School choice is a system that allows public education funds to be used at institutions outside of traditional public schools like charter and private schools. School choice is the bane of school districts because it forces them to compete for students, they previously had a monopoly over which means less money.

This, of course, has prompted arguments and debates where all kinds of silly things are said. One of the more asinine ideas to come out of the anti-school choice movement is that school choice already existed… in the form of moving to a different school district.

This sentiment is wrong on several levels.

First, most people can’t just pack up move wherever they want. Students are often bound to an area by money, jobs, or family. As if willy-nilly deciding to buy a house in a desirable school district is something anyone can do. People who attend underfunded schools on the south side of Chicago don’t stay there simply because they never thought about moving to Naperville. In most cases that’s not an option.

Second, switching to a different school district would still offer a traditional public school. Moving to a different school district under a traditional model still limits you to attending a state-run school. You are trading one or two state-run options in place X for one or two state-run options in place Y. If you move to a new district the local school might be better, but if it isn’t you still have the same problem you had before because the system and the paradigm are the same.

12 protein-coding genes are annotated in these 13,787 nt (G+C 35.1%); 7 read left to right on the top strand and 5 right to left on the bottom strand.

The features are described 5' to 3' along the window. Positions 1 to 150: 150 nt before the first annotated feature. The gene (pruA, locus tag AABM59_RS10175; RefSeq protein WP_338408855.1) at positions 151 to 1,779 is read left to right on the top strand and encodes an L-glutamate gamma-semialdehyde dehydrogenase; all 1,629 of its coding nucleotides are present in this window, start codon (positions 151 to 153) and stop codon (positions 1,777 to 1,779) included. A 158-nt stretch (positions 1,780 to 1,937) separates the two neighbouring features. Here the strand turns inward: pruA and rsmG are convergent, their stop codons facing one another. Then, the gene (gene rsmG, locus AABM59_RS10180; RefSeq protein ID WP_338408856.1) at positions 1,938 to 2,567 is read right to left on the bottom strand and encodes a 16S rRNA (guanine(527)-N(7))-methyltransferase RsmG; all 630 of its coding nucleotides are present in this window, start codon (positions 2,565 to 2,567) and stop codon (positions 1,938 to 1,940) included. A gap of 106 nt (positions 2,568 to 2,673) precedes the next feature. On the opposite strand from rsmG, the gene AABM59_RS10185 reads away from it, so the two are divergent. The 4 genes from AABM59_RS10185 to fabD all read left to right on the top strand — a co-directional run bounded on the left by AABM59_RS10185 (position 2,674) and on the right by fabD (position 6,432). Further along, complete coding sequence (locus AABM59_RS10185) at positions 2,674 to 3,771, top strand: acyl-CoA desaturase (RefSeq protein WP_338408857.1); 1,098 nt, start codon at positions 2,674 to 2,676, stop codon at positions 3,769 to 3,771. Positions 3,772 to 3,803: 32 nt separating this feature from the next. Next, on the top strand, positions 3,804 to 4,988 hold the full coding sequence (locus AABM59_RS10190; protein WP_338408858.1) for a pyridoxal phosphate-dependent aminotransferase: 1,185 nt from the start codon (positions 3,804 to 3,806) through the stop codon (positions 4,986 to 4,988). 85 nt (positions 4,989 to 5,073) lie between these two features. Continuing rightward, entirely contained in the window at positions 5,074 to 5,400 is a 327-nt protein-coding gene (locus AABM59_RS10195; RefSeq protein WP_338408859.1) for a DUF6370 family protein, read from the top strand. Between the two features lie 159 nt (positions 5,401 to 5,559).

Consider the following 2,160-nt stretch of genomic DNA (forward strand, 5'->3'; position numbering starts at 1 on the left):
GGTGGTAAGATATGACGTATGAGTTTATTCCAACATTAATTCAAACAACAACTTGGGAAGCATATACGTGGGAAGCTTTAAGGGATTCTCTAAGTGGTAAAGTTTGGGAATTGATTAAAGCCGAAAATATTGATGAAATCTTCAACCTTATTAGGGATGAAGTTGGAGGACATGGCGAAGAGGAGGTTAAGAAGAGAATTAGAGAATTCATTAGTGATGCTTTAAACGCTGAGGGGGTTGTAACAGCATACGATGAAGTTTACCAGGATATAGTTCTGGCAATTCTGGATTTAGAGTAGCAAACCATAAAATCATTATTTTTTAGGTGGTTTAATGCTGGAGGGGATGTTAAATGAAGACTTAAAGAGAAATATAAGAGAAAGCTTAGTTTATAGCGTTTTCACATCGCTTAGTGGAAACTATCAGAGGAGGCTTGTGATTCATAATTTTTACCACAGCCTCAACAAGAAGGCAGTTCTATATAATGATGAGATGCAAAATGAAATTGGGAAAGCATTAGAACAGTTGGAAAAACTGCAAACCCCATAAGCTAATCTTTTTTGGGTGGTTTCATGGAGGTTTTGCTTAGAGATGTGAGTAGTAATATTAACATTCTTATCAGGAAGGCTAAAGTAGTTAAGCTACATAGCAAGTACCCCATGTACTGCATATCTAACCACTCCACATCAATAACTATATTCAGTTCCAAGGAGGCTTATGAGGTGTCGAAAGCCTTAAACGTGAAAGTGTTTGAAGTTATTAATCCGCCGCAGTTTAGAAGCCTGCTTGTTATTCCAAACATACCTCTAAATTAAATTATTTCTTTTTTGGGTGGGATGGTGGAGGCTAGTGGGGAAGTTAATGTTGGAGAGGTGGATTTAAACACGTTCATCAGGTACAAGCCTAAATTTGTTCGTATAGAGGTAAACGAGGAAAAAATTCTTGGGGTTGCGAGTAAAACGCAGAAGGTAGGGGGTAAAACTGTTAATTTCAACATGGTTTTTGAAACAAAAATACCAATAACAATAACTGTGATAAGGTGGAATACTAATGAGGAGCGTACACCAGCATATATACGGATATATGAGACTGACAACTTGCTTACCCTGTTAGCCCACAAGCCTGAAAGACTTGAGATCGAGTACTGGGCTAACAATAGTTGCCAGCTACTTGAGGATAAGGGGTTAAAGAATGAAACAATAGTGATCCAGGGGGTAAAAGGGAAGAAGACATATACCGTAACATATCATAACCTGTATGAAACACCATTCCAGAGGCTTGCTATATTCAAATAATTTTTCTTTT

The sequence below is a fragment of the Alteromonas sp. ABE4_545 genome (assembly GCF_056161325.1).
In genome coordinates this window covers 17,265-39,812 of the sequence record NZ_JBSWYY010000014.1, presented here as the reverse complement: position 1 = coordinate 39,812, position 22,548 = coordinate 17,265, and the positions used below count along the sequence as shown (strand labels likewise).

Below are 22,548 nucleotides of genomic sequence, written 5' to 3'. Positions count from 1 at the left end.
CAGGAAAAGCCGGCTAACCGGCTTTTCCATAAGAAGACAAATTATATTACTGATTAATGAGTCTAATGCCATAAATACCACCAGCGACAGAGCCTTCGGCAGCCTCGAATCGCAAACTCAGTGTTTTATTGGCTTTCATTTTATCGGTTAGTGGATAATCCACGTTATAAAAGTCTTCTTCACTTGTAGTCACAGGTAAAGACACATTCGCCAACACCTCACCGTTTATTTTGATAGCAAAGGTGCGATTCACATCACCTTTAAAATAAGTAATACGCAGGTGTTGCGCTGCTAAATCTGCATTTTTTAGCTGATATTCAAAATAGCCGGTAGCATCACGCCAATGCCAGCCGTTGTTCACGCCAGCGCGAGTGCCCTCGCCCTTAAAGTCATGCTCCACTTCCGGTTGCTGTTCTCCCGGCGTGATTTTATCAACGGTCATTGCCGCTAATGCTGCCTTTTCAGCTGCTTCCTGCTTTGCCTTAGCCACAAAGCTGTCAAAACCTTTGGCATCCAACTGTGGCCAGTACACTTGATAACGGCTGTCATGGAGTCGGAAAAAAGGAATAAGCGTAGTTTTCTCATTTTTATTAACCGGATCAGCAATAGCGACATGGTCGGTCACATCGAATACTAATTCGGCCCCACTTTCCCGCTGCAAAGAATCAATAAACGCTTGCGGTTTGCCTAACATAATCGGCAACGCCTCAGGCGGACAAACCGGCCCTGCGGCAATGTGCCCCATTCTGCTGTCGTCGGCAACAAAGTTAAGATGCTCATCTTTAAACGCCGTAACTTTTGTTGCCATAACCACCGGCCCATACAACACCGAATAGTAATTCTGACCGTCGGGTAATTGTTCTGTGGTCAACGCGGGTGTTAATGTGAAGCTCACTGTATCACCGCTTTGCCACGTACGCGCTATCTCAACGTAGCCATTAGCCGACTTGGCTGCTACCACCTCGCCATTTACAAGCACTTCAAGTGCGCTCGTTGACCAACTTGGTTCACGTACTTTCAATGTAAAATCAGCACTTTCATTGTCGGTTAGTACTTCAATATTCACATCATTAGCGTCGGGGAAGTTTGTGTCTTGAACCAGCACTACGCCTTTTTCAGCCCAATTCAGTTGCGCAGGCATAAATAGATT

Finally, this idea is not at all what school choice really is. School choice is meant to provide options other than traditional public schools. Whether you are in a poor inner-city district or a wealthy suburban district is irrelevant. The point is to expose the government-run schools to competition, using public dollars. Even if you were able to go to any school district you wanted without moving because the state provided transportation, that still wouldn’t be what was intended or meant by school choice.

Having the ability to move to a different school district is nice and in some ways probably does put pressure on school districts to do better. But, this is only a true choice for people with money and a system that only offers options to the affluent can not truly be called a system of choice.


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